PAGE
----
Dwight Gooden called it his “worst game in a long time. ‘I embarrassed myself,’ said Doc. ‘I couldn’t pitch, I couldn’t hit, I couldn’t field.’”1 He also had trouble controlling his curve. But none of that mattered. When the New York Mets walked off the field at Atlanta-Fulton County Stadium after their game on April 30, 1986, they were the owners of an 11-game winning streak, the longest in the National League since the Philadelphia Phillies had done the same during their pennant-winning season of 1983. It also matched the streak the Mets posted during their world championship season of 1969 and accomplished again three seasons later. Their 13-3 record for the month of April was the hottest start in Mets history.
With the 11 straight wins, the swagger the ’86 Mets became known for began to show as well: Back in spring training, “(A) couple of our guys said, ‘Wouldn’t it be something if we got off like the Tigers did?’” recalled backup third baseman Howard Johnson, a member of that iconic Detroit team that rocketed to a 35-5 start in 1984 and coasted to the AL pennant and the World Series championship.2
This was a memorable week in professional sports: Just the night before, Roger Clemens had struck out 20 Seattle Mariners at a raucous Fenway Park; and on the night of this game, rookie defenseman Steve Smith of the NHL’s Edmonton Oilers had knocked the puck off goaltender Grant Fuhr’s skate and into his own goal to give the Calgary Flames a Game Seven division-final victory, temporarily stalling the Edmonton Stanley Cup dynasty at two. But in New York, it was the NL East standings that dominated the back pages.
When their streak began on April 18 against Philadelphia, the Mets, five games into the new season, had been 2½ games behind St. Louis and only a game ahead of the last-place Cubs. But a three-game sweep at home of the Phillies, then two straight over the Pirates at Shea Stadium were followed by a rare four-game road sweep of the Cardinals. A 10-5 victory over the Braves the night before had made it 10 in a row.
The 8-1 victory over Atlanta for number 11 began the way many Mets games did that season, with New York jumping on right-hander Joe Johnson in the first inning. Leadoff hitter Lenny Dykstra bunted his way on, stole second and third and, after Wally Backman walked, scored on a single by first baseman Keith Hernandez.
When right fielder Darryl Strawberry singled in Backman, the Mets had a 2-0 lead they would not give up. The game ended with the box score showing Strawberry enjoying a 5-for-5 night, including a two-run homer and three RBIs; catcher Gary Carter adding another two-run blast that ended a personal 0-for-12 streak; and, despite his harsh self-criticism, Gooden’s first career win at Atlanta. He now had a winning record against every team in the league (albeit just 2-1 versus Atlanta and Montreal) and a win in every ballpark in the league, though it was the start of only his third big-league season. The game was also the ninth in a row in which the team homered, one short of the team’s record set in 1970 and repeated in ’75.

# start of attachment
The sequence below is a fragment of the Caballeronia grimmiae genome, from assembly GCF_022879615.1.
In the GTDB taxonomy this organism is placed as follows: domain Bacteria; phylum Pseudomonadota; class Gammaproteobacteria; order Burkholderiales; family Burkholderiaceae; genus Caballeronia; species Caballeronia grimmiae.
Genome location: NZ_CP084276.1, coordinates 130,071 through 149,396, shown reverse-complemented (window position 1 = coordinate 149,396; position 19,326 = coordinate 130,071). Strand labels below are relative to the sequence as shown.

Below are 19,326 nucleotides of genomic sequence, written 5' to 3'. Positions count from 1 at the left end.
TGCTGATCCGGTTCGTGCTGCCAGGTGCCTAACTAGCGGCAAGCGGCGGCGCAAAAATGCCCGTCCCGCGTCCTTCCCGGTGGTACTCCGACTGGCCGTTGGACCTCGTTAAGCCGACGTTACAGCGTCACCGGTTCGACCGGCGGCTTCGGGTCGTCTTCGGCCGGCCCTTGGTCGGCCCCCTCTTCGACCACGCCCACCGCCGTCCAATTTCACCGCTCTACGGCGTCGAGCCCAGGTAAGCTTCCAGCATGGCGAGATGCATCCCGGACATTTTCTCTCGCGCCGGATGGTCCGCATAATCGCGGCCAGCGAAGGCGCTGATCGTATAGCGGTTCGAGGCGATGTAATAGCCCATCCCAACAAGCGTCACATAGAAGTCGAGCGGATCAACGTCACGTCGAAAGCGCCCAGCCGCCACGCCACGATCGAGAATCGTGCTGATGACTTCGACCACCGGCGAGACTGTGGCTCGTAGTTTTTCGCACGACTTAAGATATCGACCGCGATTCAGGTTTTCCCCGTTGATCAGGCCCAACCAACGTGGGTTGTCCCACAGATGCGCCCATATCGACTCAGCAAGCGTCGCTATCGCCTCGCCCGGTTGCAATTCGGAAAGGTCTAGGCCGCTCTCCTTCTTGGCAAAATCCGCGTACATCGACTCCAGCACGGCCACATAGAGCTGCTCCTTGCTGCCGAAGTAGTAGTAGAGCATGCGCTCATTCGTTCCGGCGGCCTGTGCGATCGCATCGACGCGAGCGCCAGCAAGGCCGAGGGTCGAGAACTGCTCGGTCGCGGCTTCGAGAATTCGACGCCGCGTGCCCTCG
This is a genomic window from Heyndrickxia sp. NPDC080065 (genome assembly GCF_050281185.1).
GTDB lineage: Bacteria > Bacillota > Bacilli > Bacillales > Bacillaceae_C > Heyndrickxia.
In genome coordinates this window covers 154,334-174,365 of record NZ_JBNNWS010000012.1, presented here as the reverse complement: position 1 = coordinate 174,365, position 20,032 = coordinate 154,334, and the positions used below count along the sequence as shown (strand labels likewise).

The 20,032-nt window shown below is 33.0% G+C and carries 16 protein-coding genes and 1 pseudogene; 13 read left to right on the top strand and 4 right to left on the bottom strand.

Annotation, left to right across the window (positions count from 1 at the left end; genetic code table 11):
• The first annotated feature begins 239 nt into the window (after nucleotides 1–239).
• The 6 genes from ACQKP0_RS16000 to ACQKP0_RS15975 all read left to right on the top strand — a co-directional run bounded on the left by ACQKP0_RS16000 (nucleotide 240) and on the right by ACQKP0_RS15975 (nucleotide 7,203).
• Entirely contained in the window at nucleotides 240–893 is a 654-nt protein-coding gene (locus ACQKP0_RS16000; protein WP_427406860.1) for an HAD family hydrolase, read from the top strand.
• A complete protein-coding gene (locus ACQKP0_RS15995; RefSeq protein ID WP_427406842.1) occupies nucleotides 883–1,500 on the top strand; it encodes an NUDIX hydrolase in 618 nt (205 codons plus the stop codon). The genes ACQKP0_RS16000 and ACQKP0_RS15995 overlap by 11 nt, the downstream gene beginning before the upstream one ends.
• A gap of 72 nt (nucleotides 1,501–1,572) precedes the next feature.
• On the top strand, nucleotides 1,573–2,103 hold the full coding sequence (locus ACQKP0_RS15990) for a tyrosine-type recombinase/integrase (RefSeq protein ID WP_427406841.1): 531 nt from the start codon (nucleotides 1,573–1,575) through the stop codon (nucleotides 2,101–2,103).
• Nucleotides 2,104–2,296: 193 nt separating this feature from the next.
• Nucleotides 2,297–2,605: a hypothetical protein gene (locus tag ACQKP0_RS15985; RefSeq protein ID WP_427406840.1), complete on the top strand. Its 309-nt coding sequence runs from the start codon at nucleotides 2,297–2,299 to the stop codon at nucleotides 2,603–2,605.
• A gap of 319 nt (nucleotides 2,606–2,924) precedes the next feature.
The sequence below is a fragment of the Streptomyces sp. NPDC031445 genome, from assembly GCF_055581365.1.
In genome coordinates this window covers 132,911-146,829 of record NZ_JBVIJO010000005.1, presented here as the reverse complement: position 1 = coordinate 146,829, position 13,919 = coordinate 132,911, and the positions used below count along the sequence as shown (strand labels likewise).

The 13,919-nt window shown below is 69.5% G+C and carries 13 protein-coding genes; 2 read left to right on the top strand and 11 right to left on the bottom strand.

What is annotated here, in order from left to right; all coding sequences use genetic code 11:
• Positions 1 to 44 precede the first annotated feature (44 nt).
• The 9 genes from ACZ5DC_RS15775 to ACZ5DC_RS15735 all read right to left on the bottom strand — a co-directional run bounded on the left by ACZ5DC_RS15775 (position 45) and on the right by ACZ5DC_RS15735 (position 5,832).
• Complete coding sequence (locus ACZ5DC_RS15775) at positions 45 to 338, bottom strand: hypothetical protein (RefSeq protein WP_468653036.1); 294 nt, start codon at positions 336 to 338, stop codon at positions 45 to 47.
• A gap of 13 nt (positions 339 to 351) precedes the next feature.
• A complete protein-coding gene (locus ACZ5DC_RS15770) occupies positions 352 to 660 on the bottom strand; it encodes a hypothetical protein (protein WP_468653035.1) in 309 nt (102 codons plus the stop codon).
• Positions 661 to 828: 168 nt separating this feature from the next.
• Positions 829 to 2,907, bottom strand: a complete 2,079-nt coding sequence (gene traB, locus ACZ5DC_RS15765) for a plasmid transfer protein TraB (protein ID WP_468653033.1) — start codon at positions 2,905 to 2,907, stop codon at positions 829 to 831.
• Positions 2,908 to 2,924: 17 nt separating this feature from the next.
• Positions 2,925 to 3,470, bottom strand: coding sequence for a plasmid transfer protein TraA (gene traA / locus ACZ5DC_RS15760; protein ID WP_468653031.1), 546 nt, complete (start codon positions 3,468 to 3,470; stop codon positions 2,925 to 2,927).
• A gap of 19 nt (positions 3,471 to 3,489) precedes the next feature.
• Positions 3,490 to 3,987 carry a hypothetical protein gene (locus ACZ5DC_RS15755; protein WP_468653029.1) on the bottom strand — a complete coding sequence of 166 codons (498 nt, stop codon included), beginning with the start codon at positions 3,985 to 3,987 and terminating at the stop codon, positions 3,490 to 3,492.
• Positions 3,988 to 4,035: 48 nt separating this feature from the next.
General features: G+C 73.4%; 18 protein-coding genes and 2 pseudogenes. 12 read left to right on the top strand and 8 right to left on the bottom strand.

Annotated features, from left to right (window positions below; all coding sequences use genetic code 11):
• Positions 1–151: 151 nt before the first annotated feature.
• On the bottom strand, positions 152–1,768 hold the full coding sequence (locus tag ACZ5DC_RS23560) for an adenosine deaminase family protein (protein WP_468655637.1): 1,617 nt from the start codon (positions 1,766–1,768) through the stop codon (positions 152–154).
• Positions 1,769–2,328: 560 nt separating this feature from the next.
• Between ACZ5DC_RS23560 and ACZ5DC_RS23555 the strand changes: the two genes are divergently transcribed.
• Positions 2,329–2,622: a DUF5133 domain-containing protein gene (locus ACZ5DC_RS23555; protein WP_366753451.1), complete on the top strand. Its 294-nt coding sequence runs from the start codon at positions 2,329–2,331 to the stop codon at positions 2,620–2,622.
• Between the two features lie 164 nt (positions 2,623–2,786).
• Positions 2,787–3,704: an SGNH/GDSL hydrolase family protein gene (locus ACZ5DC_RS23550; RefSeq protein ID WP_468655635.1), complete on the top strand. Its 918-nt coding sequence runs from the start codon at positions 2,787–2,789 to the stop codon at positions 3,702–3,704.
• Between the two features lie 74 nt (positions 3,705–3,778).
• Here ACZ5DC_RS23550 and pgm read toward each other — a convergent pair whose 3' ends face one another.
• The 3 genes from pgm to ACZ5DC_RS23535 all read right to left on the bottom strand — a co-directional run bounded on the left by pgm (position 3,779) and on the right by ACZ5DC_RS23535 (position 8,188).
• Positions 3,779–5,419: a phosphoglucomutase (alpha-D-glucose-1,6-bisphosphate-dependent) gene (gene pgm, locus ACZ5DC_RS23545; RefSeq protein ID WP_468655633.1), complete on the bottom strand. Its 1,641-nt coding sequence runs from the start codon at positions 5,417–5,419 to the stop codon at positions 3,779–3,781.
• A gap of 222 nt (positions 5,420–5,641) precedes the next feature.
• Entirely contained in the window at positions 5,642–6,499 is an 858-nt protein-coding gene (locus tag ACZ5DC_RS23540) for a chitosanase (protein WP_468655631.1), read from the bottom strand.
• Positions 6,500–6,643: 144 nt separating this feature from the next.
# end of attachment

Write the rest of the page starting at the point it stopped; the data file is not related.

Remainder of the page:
The other dugout was not without its own story: star center fielder Dale Murphy had sliced the palm of his right hand the night before, running into the outfield wall while chasing a ball hit by Hernandez. The cut required nine stiches and the fear was that Murphy’s 676-game streak, which had begun on September 25, 1981, would be broken.
But Murphy refused to stay off the field (“It wasn’t like it was amputated,” he declared3) and pinch-hit for Johnson in the fifth, hammering a home run off Gooden. It was the first earned run off the right-hander in 16 innings and was the first hit Murphy had collected off Gooden in eight plate appearances. “He wanted it, I guess,” conceded Gooden, who ended the night with a 4-0 record and a neat 1.26 ERA.
Strawberry ended up batting .372 during the stretch, belting three homers and driving in 13 runs. The 11-game winning streak during the last two weeks of April catapulted the Mets into first place in the National League East, five games ahead of the Montreal Expos. It was a lead they would not relinquish for the rest of the season.
“It’s not something you think about when you’re playing,” said Howard Johnson while comparing the Mets’ hot start to that of his former team, the 1984 Tigers. “But when you see the standings, you might think about it.”4
The streak ended the next night when the Braves hit four home runs off Mets pitcher Rick Aguilera in a 7-2 victory. Then the Mets proceeded to win another seven in a row.
This article is included in the book “The 1986 New York Mets: There Was More Than Game Six” (SABR, 2016), edited by Leslie Heaphy and Bill Nowlin.
In addition to the sources cited in the notes, the author also consulted:
Noble, Marty. “Murphy’s Injury Will End Streak,” Newsday, April 30, 1986.
“Gooden Now 2-1 Against Atlanta,” New York Times, May 1, 1986.
1 Marty Noble, “11 and Counting,” Newsday, May 1, 1986.
2 Marty Noble, “Hojo Knows What It Takes,” Newsday, May 1, 1986.
3 “11 and Counting.”
4 “Hojo Knows What It Takes.”